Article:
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Adam_CLO

Common Mistakes that Chinese Speakers Make when Speaking English

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daofeishi
Serious? Where did this person get his/her schooling from?

First language interference. It happens to the best of us, even to people who actually know better. If you speak two languages fluently you'll be familiar with the problem. Sometimes crossovers happen unintentionally.

...and sometimes it is an over-generalization from 关门 to 关灯 and 关机. Even so, I wouldn't necessarily blame the person's education. If we want to get picky about collocations, well educated Chinese learners do tons of equally silly mistakes as well.

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jkhsu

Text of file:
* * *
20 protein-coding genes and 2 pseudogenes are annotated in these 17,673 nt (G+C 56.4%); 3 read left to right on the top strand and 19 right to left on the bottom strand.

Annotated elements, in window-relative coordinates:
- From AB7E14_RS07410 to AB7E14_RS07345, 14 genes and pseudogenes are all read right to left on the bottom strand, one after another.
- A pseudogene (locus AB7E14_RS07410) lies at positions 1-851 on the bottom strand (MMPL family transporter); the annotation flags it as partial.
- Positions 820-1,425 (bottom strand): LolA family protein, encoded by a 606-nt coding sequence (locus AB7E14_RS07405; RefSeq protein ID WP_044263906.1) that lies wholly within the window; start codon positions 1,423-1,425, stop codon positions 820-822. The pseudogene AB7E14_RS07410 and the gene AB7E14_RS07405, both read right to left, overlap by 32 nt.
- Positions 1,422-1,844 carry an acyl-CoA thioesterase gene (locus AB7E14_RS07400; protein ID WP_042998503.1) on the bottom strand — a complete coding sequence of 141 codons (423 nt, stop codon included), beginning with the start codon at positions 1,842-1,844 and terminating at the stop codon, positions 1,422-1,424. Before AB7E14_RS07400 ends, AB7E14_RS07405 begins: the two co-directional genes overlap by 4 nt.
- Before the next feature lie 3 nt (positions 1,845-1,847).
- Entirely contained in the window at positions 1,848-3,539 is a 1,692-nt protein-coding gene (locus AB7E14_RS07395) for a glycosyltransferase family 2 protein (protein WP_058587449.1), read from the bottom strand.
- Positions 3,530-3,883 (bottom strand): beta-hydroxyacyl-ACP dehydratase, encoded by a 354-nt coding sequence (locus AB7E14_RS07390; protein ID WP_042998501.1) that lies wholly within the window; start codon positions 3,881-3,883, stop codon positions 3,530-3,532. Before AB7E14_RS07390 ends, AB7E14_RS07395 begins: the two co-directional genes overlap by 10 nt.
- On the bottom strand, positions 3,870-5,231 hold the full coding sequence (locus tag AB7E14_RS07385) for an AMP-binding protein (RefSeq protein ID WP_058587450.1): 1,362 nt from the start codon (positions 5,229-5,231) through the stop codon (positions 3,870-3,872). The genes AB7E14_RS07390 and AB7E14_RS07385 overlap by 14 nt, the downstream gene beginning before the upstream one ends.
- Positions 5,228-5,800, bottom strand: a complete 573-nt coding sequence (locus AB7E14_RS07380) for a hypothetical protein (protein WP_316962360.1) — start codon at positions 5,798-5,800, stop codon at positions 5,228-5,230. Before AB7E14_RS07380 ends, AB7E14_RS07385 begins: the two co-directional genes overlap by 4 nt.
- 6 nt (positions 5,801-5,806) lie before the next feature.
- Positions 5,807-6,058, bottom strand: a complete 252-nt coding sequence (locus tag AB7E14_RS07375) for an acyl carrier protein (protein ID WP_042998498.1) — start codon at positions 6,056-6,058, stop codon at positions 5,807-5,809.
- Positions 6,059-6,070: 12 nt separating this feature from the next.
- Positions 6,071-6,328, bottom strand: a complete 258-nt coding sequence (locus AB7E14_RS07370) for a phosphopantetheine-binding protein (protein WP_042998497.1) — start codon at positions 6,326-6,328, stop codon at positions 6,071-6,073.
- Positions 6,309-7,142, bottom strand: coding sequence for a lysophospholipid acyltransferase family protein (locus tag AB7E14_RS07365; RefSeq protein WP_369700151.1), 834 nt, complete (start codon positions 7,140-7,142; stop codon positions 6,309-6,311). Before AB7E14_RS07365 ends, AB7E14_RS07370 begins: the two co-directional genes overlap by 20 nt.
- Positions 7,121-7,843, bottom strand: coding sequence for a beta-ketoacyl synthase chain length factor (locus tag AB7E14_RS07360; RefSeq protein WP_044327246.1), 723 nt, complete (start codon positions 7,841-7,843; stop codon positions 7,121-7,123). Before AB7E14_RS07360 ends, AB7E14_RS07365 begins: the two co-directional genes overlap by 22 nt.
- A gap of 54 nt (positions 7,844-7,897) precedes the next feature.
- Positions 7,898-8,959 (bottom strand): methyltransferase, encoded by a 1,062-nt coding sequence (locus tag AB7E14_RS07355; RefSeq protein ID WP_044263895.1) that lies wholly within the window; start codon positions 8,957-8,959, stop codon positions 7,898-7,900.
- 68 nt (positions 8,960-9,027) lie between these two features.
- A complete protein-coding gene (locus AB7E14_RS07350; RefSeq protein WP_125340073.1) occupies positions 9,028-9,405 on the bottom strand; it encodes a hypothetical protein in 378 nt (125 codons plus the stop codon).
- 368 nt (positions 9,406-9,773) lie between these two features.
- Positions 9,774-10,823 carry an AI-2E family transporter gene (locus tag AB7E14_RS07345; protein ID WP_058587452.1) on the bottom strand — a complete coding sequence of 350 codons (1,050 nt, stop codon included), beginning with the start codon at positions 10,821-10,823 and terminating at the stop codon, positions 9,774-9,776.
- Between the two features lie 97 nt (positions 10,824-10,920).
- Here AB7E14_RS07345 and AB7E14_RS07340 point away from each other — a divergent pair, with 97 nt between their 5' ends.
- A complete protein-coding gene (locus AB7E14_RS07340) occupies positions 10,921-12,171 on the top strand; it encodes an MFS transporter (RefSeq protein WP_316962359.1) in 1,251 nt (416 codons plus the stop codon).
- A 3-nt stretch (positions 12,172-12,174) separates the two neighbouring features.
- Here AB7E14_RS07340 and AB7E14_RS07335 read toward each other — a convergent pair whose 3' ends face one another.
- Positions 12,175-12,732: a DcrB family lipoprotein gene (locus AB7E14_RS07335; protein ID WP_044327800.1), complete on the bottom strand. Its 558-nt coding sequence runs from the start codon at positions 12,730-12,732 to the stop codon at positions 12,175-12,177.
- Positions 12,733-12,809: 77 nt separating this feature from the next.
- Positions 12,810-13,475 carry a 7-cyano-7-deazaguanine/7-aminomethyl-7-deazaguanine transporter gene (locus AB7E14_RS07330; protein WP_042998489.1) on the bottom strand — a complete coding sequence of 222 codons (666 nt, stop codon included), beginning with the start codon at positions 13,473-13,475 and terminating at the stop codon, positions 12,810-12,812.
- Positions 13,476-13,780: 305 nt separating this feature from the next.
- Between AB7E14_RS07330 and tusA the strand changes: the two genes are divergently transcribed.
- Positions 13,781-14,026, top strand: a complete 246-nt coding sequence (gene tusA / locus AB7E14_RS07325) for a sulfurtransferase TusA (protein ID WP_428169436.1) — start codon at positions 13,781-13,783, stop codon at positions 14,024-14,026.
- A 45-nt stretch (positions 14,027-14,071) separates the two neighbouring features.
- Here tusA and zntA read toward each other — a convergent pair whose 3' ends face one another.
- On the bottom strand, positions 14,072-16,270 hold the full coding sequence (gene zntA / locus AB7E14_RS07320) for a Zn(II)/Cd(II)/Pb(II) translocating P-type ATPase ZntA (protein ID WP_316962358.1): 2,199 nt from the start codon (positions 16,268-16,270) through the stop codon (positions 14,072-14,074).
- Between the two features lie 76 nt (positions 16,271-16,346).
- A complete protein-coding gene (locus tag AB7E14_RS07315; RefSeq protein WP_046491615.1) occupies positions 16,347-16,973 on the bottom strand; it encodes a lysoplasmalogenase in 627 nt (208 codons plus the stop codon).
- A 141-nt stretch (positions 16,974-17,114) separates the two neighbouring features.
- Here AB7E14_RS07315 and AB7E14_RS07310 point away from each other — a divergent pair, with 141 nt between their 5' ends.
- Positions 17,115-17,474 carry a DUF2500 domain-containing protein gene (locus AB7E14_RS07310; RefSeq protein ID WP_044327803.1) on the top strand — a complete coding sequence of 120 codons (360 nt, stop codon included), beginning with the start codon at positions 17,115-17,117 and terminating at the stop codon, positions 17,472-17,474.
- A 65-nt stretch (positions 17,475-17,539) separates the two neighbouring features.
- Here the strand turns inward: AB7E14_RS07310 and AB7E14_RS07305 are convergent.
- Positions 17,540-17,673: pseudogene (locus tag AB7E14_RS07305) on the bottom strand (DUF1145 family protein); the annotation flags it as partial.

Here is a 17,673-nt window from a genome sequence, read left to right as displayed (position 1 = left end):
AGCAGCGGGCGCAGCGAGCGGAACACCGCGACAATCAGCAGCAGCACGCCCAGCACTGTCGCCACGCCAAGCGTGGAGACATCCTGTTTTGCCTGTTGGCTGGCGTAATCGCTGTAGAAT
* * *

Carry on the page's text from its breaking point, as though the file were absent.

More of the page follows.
The thing is many ABCs don't speak Chinese fluently (and some don't speak Chinese at all). Using "close" instead of "turn off" is not a common mistake that ABCs tend to make. I'm generalizing here but when a typical ABC speaks English, they're not thinking in Chinese first.

Again we're talking about ethnic Chinese who were born and raised in the US, a very monolingual environment. I can't speak for people who grew up in other countries such as Singapore where being bilingual is the norm.

Also "well educated Chinese learner" != ABC. Well, what I mean is that you can't compare the two. One probably started learning Chinese in college and the other started learning English in day care.

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jkhsu

Back on topic. I had an argument with my friend about this. When she wanted to say "我愿意" in English, she used "I am willing." I told her that when you say "I am willing", there is a sense of doubt. I would say "I will", "I do", "yes", "ok, sure", etc. but never "I am willing" to indicate "我愿意".

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Adam_CLO